Little Fires Everywhere Review


Photo courtesy of Erin Simkin/Hulu (The Hollywood Reporter)

Kerri Washington and Reese Witherspoon on the set of Little Fires Everywhere.

Disclaimer: This article may spoil key themes of the book and movie.

Hulu has gifted the world a new TV show amidst the COVID-19 outbreak in the United States. Little Fires Everywhere, was an adaptation from the novel by Celeste Ng. The show starring Reece Witherspoon and Kerri Washington has been an entertaining way to get everyone’s minds off of wondering when the coronavirus quarantine will come to an end. From the perspective of a viewer that has not read the novel “Little Fires Everywhere”, the TV show seems to be dealing with two prominent issues of race and mother-daughter relationships.

The show takes place in Shaker Heights, Ohio, and features multiple intertwining plotlines. Kerri Washington plays a single mother who lives paycheck to paycheck. She is an artist that moves around a lot with her daughter, Pearl. Kerri Washington’s character has been presented as beyond unlikeable, cold, and even somewhat creepy. Although her back story was revealed in the most recent episode that premiered on April 8th, 2020, it didn’t necessarily help the audience to relate to her further.

Reece Witherspoon plays Elena Richardson, who lives in a big beautiful house with her husband and four children. She has a struggling relationship with her youngest daughter Izzie. Witherspoon does an excellent job acting with this part, since playing a suburban mother is her specialty. It may be unclear to some viewers where the show is going and what the finale will hold, but it is definitely worth watching.

Sarah Ward, a teacher at AHS, read and taught Little Fires Everywhere to her 10th-grade students during the 2018/19 school year and believes that some of the characters haven’t been exposed enough.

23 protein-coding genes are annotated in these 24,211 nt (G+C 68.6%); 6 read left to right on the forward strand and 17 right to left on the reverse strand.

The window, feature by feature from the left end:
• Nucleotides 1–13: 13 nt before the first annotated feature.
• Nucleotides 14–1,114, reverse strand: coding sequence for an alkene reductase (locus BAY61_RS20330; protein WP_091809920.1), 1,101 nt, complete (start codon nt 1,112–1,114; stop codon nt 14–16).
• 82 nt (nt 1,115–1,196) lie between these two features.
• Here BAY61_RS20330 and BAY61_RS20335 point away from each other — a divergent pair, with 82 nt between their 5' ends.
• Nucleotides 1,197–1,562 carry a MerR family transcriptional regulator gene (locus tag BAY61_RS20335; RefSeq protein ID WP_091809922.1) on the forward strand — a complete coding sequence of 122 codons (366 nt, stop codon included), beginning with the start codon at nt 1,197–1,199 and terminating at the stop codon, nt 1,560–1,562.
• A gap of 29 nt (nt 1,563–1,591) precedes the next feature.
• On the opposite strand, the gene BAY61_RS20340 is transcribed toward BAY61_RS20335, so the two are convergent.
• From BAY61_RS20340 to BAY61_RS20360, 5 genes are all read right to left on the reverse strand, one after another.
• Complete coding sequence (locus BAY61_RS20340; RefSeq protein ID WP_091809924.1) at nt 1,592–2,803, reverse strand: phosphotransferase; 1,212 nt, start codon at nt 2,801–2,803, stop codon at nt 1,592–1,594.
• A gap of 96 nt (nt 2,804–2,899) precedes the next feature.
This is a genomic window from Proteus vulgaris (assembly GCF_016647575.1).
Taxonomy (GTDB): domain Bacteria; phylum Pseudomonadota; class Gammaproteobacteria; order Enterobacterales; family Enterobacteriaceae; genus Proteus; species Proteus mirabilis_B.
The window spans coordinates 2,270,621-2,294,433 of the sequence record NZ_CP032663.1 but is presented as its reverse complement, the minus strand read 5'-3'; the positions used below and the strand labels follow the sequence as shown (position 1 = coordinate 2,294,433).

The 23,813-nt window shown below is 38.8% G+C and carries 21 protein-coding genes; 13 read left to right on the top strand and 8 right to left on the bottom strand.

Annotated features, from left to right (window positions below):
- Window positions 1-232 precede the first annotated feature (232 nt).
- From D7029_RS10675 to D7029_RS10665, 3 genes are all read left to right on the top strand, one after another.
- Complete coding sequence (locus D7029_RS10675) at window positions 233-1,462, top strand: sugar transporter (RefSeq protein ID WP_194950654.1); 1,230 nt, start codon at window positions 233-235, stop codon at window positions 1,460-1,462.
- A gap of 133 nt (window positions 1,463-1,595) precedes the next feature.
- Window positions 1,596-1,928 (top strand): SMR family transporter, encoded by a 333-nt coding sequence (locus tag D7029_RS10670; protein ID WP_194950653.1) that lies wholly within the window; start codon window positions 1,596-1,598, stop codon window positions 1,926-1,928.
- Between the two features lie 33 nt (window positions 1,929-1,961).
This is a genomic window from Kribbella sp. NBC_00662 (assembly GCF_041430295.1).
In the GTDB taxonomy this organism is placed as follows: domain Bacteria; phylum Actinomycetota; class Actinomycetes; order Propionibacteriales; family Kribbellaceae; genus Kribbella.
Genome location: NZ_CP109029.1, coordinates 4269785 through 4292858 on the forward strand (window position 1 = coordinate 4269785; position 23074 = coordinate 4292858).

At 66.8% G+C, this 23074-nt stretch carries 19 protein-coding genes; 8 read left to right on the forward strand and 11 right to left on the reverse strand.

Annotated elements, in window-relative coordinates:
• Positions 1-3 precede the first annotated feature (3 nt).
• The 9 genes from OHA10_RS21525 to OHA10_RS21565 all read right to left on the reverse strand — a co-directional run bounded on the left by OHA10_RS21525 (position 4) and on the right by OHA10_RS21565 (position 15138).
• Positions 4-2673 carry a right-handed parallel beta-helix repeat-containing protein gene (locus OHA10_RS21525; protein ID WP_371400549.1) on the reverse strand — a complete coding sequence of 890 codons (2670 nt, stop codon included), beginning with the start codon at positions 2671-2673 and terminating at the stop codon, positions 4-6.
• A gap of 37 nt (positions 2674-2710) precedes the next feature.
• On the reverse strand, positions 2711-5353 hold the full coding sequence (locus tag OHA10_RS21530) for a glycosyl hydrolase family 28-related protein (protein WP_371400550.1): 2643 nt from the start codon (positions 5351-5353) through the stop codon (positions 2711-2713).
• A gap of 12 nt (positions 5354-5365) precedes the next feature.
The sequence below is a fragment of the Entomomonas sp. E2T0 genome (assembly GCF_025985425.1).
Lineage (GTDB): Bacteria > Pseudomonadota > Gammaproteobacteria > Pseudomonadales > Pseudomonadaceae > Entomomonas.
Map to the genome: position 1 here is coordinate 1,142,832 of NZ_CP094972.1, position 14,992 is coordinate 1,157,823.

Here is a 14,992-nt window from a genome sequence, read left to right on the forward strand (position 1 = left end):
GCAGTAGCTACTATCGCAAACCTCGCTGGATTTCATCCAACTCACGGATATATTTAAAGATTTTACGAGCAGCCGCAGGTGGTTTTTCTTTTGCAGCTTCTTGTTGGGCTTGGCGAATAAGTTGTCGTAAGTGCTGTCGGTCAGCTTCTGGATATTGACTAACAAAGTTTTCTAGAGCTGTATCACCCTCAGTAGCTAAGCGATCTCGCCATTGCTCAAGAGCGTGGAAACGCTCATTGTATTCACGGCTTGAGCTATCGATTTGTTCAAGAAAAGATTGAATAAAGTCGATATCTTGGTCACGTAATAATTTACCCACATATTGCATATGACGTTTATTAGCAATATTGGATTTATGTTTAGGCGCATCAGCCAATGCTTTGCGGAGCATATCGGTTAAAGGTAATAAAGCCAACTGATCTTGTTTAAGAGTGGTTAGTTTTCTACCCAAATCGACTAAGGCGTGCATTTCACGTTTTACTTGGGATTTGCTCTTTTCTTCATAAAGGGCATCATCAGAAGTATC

“I worry about what’s going to happen at the end and if it’s going to make sense because they haven’t developed Izzie properly,” Ward said.

In the book “Little Fires Everywhere” Kerri Washington’s character, Mia, was not black, whereas, in the TV show, her race is different. This brought a new element to the storyline.

“Race is important and is an issue in the time and place, but I think it’s kind of overreaching to make such a large shift like that. Maybe it was a casting thing, but that kind of bothers me that they would make such a huge shift. It changes the story completely,” Ward said.

Kerri Washington’s character is irritating and almost mean in the TV show. In the book, she was portrayed as being loving and kind. The shift in Kerry Washington’s character almost makes the show unbearable to watch.

“I think that they made her unlikeable, and I struggle to understand why they did that,” Ward said.

From the perspective of a person that read the book, they may become frustrated by the drastic changes from the text. The show has almost taken on a new story that differs from the book in small and large ways, but the main issue presented in the book seems to be minimized in the TV show.

“In the book, the major focus is on the mother-daughter relationships and how mothers and daughters come together– you have the issue of adoption, you have the issue of a birth mother with her birth children, you have the issue of surrogacy, and you have an abortion; all of these different components of mother-daughter relationships are covered,” Ward said.

The show was very well put together and displays a lot of controversial topics. Even though the show has some gaps in the storyline of the book, it is still satisfying to watch.